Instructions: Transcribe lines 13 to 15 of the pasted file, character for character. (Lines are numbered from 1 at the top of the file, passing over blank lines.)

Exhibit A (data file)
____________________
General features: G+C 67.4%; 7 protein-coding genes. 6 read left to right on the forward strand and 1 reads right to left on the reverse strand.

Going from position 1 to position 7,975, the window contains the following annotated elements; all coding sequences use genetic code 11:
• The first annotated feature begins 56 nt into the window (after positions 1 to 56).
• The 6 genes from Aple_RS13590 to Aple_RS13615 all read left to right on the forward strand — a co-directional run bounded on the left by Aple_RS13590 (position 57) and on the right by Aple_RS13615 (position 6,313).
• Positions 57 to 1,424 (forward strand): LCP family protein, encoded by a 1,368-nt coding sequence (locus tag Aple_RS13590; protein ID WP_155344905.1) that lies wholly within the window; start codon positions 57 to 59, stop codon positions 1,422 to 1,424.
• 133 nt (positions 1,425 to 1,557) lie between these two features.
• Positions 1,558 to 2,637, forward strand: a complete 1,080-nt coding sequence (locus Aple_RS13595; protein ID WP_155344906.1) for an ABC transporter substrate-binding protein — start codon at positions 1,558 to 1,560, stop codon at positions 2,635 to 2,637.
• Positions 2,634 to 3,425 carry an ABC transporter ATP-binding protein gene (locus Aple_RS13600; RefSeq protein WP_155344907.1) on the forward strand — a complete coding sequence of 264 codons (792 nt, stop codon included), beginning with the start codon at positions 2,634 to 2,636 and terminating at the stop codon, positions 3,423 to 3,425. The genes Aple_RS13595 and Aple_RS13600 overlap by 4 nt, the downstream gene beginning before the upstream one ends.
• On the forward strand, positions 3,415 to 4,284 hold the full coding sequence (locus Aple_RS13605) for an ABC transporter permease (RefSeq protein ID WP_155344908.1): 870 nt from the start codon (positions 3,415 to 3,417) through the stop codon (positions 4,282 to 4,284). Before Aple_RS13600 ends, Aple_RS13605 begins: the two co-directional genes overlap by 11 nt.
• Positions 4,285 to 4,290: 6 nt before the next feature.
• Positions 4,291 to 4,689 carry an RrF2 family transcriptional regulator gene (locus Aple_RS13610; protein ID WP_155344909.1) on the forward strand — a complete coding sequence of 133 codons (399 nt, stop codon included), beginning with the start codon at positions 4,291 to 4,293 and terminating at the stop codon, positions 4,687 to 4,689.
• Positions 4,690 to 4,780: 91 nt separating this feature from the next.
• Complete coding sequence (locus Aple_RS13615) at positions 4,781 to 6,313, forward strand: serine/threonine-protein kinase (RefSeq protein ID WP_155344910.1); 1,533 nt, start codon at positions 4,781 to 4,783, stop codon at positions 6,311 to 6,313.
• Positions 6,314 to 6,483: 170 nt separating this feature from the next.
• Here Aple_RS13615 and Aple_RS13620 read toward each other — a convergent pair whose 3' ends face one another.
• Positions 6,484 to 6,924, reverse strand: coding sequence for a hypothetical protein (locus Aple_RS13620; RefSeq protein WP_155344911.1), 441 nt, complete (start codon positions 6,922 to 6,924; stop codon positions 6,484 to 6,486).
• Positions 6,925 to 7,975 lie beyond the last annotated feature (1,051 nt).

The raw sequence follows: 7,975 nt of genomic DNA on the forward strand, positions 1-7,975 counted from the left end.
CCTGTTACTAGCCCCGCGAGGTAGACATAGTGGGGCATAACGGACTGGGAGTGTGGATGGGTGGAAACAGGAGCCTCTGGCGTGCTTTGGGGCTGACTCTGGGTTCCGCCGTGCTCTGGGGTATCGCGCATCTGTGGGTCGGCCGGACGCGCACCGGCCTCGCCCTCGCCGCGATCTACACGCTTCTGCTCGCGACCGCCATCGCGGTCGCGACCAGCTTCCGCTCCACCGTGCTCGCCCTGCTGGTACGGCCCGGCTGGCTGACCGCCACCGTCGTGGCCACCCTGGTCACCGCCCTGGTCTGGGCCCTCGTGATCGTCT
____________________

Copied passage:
• Complete coding sequence (locus Aple_RS13615) at positions 4,781 to 6,313, forward strand: serine/threonine-protein kinase (RefSeq protein ID WP_155344910.1); 1,533 nt, start codon at positions 4,781 to 4,783, stop codon at positions 6,311 to 6,313.
• Positions 6,314 to 6,483: 170 nt separating this feature from the next.
• Here Aple_RS13615 and Aple_RS13620 read toward each other — a convergent pair whose 3' ends face one another.